Beyonce’s father Mathew Knowles, reveals he has breast cancer

Beyonce’s father Mathew Knowles has revealed he has breast cancer. The 67-year-old made the revelation during an interview with Good Morning America Michael Strahan.

One may think breast cancer only affects women. Breast cancer in men is rare: more than 99 percent of all breast cancer cases diagnosed are in women.

It is exceedingly rare for men to get breast cancer, but possible, and when they do they are more at risk of dying of the deadly disease. 

Mr Knowles is a record executive and talent manager who oversaw Destiny’s Child’s rise of fame.

“I noticed because I wear white T-shirts. I had a dot of blood on my T-shirt.

The first day I was like “Oh, OK, no big deal … maybe it’s something that just got on my T-shirt.” Second day I looked and the same thing and I was like, “Eh … interesting.”

Then on the third day I was like, “What is this? I wonder what this is.”

A couple of days passed, and I didn’t have any type of discharge. Then on the fifth day, another, just a tiny drop of blood. I told my wife, I said, “Look at this,” And she says, “You know, when I cleaned the sheets the other day I saw a drop of blood on it, and I didn’t pay any attention to it — but this is kind of weird.” I immediately went to my doctor.

When I had the blood on my T-shirt initially I didn’t think it was breast cancer. My mind went a lot of places. My mind went to what medication I was on, because different medications might have caused some sort of discharge … and then I thought, just because of the risk factor, that it could be breast cancer and I would go get a mammogram.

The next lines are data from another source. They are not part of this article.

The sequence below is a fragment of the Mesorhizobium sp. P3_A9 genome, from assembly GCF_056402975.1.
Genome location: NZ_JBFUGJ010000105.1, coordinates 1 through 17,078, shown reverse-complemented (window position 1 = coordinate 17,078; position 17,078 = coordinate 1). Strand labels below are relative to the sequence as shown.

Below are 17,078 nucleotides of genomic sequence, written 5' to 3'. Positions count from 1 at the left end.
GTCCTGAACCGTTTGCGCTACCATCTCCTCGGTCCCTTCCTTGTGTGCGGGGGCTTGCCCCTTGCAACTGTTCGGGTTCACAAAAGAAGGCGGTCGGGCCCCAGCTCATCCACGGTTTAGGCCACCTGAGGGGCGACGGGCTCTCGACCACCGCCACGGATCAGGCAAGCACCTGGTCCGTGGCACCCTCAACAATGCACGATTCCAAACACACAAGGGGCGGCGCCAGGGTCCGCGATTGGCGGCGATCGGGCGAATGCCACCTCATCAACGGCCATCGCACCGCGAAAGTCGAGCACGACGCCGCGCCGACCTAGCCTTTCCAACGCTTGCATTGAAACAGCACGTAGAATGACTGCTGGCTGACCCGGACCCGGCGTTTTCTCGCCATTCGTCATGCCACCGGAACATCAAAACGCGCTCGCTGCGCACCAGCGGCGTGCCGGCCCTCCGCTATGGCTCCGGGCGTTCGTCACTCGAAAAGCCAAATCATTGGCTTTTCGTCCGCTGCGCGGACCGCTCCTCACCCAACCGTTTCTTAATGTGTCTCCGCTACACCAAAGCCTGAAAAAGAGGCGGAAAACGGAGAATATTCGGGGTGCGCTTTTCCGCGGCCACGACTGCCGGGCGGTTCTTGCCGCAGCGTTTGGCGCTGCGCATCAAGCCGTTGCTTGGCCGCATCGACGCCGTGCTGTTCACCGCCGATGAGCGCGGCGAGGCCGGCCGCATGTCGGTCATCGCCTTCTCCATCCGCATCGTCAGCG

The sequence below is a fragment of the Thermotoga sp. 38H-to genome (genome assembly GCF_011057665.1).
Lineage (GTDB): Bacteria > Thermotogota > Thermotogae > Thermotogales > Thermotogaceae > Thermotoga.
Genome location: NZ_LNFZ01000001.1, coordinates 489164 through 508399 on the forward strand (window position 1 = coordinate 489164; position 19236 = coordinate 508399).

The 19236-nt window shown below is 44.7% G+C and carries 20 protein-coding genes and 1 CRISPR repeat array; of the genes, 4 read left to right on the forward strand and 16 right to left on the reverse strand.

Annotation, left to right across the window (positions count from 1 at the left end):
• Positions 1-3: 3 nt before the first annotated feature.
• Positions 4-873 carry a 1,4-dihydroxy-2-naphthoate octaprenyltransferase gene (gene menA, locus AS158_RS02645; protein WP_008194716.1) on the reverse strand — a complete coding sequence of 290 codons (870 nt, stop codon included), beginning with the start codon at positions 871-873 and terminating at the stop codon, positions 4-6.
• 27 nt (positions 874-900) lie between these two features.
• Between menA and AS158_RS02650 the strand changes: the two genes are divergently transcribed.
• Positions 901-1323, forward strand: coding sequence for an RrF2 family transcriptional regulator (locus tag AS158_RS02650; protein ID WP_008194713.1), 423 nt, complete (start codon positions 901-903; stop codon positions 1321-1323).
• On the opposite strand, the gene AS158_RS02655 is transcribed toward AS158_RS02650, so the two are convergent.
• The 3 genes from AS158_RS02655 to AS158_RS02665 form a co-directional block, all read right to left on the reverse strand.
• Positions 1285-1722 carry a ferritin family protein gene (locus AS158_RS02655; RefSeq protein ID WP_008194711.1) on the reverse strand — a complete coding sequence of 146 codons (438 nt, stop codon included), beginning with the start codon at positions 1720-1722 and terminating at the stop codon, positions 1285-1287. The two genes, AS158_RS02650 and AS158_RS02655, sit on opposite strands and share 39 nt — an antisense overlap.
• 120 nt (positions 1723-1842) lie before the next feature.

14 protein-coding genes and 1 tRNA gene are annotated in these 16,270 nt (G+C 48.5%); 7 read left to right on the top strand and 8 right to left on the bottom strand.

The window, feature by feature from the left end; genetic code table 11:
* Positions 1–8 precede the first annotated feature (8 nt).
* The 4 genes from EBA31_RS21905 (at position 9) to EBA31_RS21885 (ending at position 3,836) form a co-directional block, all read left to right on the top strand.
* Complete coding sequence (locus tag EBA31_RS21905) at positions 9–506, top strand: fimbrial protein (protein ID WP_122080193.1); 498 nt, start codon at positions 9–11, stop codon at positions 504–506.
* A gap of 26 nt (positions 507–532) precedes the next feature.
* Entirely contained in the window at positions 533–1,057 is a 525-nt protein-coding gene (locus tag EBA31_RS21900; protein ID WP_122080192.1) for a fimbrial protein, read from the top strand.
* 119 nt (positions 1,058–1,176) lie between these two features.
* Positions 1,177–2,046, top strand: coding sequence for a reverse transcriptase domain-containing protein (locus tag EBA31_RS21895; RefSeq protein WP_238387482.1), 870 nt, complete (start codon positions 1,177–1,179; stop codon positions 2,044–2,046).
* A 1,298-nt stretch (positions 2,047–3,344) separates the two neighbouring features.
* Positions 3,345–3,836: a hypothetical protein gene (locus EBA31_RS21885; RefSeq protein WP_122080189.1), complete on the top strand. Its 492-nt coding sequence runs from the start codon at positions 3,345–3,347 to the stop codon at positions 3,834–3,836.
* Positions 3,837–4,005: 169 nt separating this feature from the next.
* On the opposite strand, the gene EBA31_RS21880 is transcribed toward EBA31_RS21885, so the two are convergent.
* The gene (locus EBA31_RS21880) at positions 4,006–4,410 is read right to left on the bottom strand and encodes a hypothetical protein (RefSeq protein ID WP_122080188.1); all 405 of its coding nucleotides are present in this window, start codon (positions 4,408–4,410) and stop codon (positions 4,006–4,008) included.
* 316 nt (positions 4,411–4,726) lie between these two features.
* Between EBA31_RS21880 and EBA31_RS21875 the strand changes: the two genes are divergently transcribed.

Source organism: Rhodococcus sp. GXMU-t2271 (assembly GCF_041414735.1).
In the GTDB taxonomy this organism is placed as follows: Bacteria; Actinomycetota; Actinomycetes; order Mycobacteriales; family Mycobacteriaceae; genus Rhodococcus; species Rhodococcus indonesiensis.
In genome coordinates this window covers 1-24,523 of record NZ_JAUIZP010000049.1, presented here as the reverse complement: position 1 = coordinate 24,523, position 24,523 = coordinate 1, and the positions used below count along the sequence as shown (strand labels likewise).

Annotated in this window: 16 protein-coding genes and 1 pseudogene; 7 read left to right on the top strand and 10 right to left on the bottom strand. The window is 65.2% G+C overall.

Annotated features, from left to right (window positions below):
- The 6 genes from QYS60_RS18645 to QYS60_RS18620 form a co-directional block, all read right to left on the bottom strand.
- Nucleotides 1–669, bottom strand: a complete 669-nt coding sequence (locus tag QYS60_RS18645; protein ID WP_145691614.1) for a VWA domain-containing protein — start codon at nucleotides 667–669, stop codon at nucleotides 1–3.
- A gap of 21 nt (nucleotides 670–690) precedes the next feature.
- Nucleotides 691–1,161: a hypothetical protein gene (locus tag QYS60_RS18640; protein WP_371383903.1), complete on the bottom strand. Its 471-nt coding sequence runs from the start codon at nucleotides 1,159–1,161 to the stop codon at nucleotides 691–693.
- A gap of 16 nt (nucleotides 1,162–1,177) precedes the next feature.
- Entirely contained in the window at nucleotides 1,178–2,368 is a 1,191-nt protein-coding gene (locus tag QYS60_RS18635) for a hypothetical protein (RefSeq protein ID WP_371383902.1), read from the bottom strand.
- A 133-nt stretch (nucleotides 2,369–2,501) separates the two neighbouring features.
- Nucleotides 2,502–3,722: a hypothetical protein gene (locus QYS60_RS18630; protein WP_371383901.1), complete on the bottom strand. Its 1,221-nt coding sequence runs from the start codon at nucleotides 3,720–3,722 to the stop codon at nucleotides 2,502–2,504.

For context, in 1980 I worked in the medical division of Xerox. I worked there for eight years, selling Xeroradiography, which was at that point the leading modality for breast cancer.

According to a surgical oncologist, Dr. John Kiluk who specializes in breast cancer in The Center for Women’s Oncology at Moffitt Cancer Center, breast cancer is a very common tbing to hear from men.

That is a very common thing to hear from male patients. When it comes to breast cancer we really don’t know what causes it. We are trying hard to find what causes cancer. … I think the one thing though that we do know is that there’s a strong genetic tie with cancer.”

“Female breast cancer is very common — it happens in 1 in 8 women,” Kiluk continued. “Male breast cancer is rare — we have about 2,000 to 3,000 cases a year in the United States. … I think anyone who presents with any kind of strong family history really do warrant to consider doing genetic testing to figure out if there is a tie that we can explain what’s going on here.”

Mr. Knowles is going to remove his second breast in January becaus6he wants to do anything to reduce the risk. “We use the words “cancer-free,” but medically there’s no such thing as “cancer-free.” There’s always a risk. My risk of a recurrence of breast cancer is less than 5%, and the removal of the other breast reduces it down to about 2%.”

His voice as a tool to inform and inspire

Mathew wants to continue the dialogue on awareness and early detection — male or female.

“The key to this is early detection. Breast cancer has been prevalent in our family. I want men and women to be aware — if you detect the cancer early you can have a low mortality rate and live a normal life. If you find breast cancer, stage 1 or stage 2, you have a really good shot at a normal life.

But it’s the importance of going and doing it. I get frustrated that people aren’t going to get the procedure. For men and women, it’s taking the time to get a BRCA (Breast Cancer Gene) test — just a simple blood test. You can do it in addition to any other blood tests you’re doing, or you can do it separately. It [can be as low as] $250, and it’s [often] covered by all insurance companies.” He told Good Morning America.

All the best to Knowles.

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